As I went to take some of my medicine with a snack as I usually did, she watched me with an awkward kind of stare, instead of continuing the conversation. She then asked me out of the blue what it felt like to have Lupus and be sick. I was shocked not only because she asked the random question, but also because I assumed she knew all there was to know about Lupus. She came to doctors with me, she saw me walk with a cane, and throw up in the bathroom. She had seen me cry in pain, what else was there to know?

I started to ramble on about pills, and aches and pains, but she kept pursuing, and didn’t seem satisfied with my answers. I was a little surprised as being my roommate in college and friend for years; I thought she already knew the medical definition of Lupus. Then she looked at me with a face every sick person knows well, the face of pure curiosity about something no one healthy can truly understand. She asked what it felt like, not physically, but what it felt like to be me, to be sick.

As I tried to gain my composure, I glanced around the table for help or guidance, or at least stall for time to think. I was trying to find the right words. How do I answer a question I never was able to answer for myself? How do I explain every detail of every day being effected, and give the emotions a sick person goes through with clarity. I could have given up, cracked a joke like I usually do, and changed the subject, but I remember thinking if I don’t try to explain this, how could I ever expect her to understand. If I can’t explain this to my best friend, how could I explain my world to anyone else? I had to at least try.

At that moment, the spoon theory was born. I quickly grabbed every spoon on the table; hell I grabbed spoons off of the other tables. I looked at her in the eyes and said “Here you go, you have Lupus”. She looked at me slightly confused, as anyone would when they are being handed a bouquet of spoons. The cold metal spoons clanked in my hands, as I grouped them together and shoved them into her hands.

I explained that the difference in being sick and being healthy is having to make choices or to consciously think about things when the rest of the world doesn’t have to. The healthy have the luxury of a life without choices, a gift most people take for granted.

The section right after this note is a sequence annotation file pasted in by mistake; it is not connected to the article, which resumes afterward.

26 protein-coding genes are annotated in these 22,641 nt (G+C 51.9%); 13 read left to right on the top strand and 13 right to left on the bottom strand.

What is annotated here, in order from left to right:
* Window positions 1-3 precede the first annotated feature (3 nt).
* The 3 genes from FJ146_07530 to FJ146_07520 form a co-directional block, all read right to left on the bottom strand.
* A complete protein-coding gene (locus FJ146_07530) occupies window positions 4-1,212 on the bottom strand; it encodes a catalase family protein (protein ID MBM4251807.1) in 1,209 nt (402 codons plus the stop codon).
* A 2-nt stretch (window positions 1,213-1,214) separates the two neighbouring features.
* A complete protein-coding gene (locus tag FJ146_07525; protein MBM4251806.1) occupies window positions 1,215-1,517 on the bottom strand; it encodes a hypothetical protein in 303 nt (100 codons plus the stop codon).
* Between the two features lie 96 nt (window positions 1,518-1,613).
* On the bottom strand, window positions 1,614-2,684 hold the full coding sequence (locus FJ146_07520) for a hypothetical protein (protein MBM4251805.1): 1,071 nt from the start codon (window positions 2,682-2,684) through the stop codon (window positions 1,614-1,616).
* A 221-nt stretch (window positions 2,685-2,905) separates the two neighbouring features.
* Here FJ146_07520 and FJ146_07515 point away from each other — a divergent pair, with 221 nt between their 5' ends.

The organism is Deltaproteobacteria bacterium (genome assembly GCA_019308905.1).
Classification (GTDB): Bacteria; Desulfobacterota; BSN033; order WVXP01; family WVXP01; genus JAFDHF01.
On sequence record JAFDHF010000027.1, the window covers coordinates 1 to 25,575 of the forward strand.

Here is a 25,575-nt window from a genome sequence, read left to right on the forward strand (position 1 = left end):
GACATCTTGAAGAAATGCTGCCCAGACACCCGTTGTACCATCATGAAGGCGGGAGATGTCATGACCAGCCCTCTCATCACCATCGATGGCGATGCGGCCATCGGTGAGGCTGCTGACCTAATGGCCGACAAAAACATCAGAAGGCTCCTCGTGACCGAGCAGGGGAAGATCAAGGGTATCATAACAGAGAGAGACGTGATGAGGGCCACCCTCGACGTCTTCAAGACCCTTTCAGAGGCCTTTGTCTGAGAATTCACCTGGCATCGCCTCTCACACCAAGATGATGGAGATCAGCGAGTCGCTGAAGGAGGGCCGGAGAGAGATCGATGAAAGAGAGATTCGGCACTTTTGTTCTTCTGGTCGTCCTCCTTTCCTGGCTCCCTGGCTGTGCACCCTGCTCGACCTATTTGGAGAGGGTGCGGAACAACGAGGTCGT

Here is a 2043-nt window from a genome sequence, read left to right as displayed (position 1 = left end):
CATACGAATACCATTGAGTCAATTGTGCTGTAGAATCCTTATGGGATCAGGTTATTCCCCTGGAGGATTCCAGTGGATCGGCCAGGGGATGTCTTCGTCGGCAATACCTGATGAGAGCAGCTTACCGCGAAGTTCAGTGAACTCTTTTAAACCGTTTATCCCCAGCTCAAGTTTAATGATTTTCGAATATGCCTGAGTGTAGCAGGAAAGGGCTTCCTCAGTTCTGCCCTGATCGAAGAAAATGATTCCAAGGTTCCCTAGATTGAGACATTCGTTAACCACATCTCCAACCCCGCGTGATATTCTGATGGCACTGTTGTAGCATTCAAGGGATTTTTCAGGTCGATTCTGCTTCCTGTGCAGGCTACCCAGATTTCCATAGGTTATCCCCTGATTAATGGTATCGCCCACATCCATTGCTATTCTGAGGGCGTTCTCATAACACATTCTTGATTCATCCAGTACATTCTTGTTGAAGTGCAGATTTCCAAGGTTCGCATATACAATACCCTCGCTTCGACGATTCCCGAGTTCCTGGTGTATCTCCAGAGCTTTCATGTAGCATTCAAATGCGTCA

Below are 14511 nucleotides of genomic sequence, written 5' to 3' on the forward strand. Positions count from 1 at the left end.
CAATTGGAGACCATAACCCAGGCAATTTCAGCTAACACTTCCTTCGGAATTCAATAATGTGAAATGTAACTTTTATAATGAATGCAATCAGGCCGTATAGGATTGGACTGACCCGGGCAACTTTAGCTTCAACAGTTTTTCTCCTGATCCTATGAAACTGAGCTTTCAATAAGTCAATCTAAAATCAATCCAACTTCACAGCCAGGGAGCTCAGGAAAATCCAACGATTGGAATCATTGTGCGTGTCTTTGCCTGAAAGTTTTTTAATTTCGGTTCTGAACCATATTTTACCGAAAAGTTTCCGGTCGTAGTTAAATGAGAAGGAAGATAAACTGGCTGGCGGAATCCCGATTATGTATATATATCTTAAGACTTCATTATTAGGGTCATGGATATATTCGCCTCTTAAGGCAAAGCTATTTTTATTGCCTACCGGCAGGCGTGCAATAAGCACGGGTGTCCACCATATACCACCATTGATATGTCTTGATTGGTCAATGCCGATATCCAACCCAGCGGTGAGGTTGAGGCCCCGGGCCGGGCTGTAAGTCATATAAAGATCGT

Most people start the day with unlimited amount of possibilities, and energy to do whatever they desire, especially young people. For the most part, they do not need to worry about the effects of their actions. So for my explanation, I used spoons to convey this point. I wanted something for her to actually hold, for me to then take away, since most people who get sick feel a “loss” of a life they once knew. If I was in control of taking away the spoons, then she would know what it feels like to have someone or something else, in this case Lupus, being in control.

She grabbed the spoons with excitement. She didn’t understand what I was doing, but she is always up for a good time, so I guess she thought I was cracking a joke of some kind like I usually do when talking about touchy topics. Little did she know how serious I would become?

I asked her to count her spoons. She asked why, and I explained that when you are healthy you expect to have a never-ending supply of “spoons”. But when you have to now plan your day, you need to know exactly how many “spoons” you are starting with. It doesn’t guarantee that you might not lose some along the way, but at least it helps to know where you are starting. She counted out 12 spoons. She laughed and said she wanted more. I said no, and I knew right away that this little game would work, when she looked disappointed, and we hadn’t even started yet. I’ve wanted more “spoons” for years and haven’t found a way yet to get more, why should she? I also told her to always be conscious of how many she had, and not to drop them because she can never forget she has Lupus.